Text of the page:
The second and final presidential debate of the 2020 election took place in Nashville last night between President Donald J. Trump, the Republican nominee, and former Vice President Joe Biden, the Democratic nominee.
The debate was moderated by NBC News White House Correspondent Kristen Welker and focused on the topics of the coronavirus disease (COVID-19), foreign interfence in the election, healthcare, minimum wage, immigration, racial justice and climate change. The event consisted of fewer interruptions and personal attacks from each candidate than the first debate, with a discussion focused primarily on policy.
The debate began by Welker asking Trump about the increasing COVID-19 cases and hospitalizations throughout the country, and how he plans to handle this stage of the pandemic.
Trump said he recognized that there have been recent spikes in several states, but that the mortality rate of the virus has decreased. Additionally, he said a vaccine may be ready in the upcoming weeks and will be announced soon.
The Daily Targum previously reported that Pfizer is the only company in a late-stage clinical trial that could have initial results by the end of October in a best-case scenario. On Oct. 16, Albert Bourla, Pfizer chairman and CEO, said they will only apply for Emergency Authorization Use after the third week of November once the vaccine meets safety regulations.
Trump said there is no guarantee that a vaccine would be released as early as November, but that it is expected to by the end of the year. Despite his own health officials stating that it may be well into 2021 before most Americans receive the vaccine, he said he believes it could become widely distributed earlier than that.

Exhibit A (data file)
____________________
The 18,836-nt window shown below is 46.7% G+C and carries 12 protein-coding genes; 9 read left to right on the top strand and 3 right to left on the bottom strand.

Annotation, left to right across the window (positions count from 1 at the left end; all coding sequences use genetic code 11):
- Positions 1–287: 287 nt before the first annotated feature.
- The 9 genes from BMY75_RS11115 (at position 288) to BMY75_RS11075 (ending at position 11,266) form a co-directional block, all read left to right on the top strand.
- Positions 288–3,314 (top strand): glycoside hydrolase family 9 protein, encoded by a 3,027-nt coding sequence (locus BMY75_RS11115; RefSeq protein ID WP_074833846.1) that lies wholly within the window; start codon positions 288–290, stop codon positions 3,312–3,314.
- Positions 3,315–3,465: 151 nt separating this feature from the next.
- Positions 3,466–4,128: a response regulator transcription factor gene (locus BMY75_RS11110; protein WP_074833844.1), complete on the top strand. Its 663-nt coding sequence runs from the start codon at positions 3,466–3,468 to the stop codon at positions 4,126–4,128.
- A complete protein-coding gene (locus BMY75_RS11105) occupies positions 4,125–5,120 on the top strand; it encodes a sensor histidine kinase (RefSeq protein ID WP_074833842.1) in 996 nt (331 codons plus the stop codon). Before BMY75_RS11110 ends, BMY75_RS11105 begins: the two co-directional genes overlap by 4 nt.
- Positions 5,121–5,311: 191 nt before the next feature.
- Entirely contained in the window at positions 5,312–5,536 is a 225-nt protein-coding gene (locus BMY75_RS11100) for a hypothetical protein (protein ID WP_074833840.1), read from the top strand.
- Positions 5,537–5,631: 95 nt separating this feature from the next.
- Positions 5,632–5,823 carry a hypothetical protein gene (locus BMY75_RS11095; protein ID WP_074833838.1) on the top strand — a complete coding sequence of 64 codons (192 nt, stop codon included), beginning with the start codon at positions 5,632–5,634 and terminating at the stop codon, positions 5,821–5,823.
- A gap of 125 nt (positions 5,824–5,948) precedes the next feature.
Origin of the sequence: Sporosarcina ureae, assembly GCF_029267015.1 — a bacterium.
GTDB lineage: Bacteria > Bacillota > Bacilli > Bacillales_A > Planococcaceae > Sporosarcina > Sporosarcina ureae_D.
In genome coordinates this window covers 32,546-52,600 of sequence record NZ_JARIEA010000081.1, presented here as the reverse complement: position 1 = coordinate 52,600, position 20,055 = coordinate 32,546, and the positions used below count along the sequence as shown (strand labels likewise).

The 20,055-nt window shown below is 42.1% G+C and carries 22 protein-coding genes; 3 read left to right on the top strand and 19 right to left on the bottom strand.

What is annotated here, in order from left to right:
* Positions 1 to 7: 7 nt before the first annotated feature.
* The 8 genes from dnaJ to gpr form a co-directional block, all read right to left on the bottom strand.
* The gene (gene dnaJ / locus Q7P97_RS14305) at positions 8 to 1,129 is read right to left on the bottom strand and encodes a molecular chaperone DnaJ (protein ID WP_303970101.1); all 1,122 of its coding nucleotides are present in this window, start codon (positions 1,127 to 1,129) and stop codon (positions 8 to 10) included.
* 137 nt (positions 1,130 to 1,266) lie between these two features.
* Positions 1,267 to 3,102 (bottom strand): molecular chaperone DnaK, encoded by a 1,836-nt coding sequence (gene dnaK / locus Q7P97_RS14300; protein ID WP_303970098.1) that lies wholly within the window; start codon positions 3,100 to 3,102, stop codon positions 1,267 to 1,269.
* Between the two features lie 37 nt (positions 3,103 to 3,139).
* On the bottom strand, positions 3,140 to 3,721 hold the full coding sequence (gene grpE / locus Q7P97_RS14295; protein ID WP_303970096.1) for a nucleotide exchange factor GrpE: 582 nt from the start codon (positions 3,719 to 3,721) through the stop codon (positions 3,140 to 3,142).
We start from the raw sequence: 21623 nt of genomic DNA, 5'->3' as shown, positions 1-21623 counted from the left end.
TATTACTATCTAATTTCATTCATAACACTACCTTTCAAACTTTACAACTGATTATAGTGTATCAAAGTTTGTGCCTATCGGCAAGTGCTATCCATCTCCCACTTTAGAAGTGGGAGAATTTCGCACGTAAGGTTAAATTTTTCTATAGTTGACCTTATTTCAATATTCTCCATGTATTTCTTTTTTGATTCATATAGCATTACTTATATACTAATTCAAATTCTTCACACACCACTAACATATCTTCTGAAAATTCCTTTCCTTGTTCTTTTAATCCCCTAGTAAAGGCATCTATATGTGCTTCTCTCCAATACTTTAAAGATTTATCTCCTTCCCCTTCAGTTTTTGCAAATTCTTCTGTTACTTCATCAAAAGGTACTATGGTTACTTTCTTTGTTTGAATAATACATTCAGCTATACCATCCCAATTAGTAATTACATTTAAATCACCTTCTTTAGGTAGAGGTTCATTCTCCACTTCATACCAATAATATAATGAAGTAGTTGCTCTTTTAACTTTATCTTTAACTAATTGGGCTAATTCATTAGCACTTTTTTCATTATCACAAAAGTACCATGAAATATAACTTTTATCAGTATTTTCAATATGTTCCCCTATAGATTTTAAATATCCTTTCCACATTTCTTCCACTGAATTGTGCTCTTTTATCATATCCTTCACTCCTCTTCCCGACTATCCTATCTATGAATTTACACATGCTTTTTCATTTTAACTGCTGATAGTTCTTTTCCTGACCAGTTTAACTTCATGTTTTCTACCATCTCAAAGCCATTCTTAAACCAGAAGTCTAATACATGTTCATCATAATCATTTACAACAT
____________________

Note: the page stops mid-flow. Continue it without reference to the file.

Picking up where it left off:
When asked about his approach to controlling the spread of the virus, Biden said Trump has yet to make a comprehensive plan to help combat the spread of the virus. He said that in the event of his election, he would not only continue to encourage the use of face masks in all circumstances, but also expand rapid testing and develop a national standard to safely reopen schools and businesses.
“(Trump) did virtually nothing, then he gets out of the hospital and talks about, ‘Don’t worry, this will all be over soon,'” Biden said. “Come on, there’s not another serious scientist in the world that thinks it’s gonna be over soon.”
In response, Trump said he never intended that the pandemic would be over soon, but instead that the country is learning to live with it. He said people cannot “lock themselves up” until the virus is controlled.
Welker then moved on to the topic of foreign interference in the election. The New York Times reported that top intelligence officials have found that Russia and Iran have obtained U.S. voter registration information, with Iran sending threatening messages to Florida.
Biden said that anyone who interferes with the results of an election should pay a price because they are interfering with American sovereignty. He said this interference is taking place due to the fact that Russia is familiar with him and wants him to lose this election, while Trump said both of these countries are working to ensure he loses the election instead.